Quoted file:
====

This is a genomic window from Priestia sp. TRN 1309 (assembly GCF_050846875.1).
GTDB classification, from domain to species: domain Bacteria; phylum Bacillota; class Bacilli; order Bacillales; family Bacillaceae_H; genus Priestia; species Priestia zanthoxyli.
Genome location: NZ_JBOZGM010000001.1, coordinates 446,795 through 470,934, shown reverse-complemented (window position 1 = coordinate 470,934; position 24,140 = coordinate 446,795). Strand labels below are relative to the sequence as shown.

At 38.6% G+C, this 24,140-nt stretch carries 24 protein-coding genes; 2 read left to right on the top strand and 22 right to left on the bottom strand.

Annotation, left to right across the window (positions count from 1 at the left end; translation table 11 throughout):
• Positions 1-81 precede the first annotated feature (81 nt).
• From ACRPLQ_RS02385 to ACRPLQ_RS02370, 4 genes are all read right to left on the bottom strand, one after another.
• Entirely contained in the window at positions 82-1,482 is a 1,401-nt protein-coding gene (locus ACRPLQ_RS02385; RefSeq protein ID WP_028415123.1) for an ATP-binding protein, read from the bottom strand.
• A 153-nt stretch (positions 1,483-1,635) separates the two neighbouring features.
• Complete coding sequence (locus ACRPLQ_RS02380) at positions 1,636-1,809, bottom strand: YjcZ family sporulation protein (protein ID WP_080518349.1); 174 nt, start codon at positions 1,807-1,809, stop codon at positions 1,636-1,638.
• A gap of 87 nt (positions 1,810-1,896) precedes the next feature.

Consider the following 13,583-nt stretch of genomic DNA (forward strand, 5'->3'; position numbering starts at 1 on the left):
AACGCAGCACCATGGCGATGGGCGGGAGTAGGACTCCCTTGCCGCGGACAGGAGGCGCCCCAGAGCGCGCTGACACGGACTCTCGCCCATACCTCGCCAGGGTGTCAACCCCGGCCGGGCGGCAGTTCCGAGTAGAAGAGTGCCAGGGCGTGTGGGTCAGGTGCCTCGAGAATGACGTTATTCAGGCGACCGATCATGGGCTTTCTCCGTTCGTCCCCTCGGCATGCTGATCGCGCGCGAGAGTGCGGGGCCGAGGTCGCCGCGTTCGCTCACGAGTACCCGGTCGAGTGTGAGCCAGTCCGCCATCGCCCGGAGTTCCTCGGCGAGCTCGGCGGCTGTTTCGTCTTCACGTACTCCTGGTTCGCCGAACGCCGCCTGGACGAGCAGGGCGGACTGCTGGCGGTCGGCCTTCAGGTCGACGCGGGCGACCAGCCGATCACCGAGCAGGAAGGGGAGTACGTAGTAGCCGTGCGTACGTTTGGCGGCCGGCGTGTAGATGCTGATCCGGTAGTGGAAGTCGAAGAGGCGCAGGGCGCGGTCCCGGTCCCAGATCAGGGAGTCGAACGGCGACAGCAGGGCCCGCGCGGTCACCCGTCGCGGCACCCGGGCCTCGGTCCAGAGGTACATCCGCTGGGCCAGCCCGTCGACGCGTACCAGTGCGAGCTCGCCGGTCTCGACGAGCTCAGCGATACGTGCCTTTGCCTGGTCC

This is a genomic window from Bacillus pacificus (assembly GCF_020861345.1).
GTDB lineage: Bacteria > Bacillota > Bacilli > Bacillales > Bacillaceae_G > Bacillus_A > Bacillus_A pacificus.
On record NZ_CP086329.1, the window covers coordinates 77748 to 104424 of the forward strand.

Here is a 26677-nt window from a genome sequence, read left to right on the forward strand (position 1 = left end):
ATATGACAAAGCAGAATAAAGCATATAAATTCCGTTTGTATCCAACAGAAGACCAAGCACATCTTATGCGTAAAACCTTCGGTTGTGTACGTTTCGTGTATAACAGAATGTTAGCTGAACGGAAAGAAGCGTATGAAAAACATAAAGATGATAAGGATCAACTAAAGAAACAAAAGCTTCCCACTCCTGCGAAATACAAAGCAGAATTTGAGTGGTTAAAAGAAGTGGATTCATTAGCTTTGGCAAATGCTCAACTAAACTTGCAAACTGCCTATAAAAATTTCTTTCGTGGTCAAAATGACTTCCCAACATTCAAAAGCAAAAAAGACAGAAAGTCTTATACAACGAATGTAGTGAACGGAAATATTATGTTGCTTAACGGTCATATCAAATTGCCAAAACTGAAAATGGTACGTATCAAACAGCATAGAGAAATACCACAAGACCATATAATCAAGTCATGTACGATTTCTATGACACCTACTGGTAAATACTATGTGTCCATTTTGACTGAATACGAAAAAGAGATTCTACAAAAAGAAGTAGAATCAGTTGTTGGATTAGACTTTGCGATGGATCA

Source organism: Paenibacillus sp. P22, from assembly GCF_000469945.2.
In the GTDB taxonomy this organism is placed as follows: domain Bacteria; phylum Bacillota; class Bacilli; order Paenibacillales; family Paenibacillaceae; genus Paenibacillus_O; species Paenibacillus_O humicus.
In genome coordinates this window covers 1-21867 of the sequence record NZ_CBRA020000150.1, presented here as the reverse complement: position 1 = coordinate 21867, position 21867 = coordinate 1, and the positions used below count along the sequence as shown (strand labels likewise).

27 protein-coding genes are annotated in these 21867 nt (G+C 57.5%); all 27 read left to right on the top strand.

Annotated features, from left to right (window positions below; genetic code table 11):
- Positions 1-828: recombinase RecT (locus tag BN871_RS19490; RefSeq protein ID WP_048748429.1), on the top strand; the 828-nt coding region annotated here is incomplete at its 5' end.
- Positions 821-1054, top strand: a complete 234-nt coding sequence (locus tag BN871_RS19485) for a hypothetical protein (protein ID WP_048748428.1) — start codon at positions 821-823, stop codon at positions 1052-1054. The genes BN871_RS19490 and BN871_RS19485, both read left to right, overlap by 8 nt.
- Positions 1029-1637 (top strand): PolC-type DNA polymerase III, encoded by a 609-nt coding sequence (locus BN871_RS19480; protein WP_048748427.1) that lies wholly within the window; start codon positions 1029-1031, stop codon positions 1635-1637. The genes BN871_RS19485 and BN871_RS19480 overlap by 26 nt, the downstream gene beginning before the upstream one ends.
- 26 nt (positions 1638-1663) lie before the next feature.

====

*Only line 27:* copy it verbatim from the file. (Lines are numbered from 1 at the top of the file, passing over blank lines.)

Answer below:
- 26 nt (positions 1638-1663) lie before the next feature.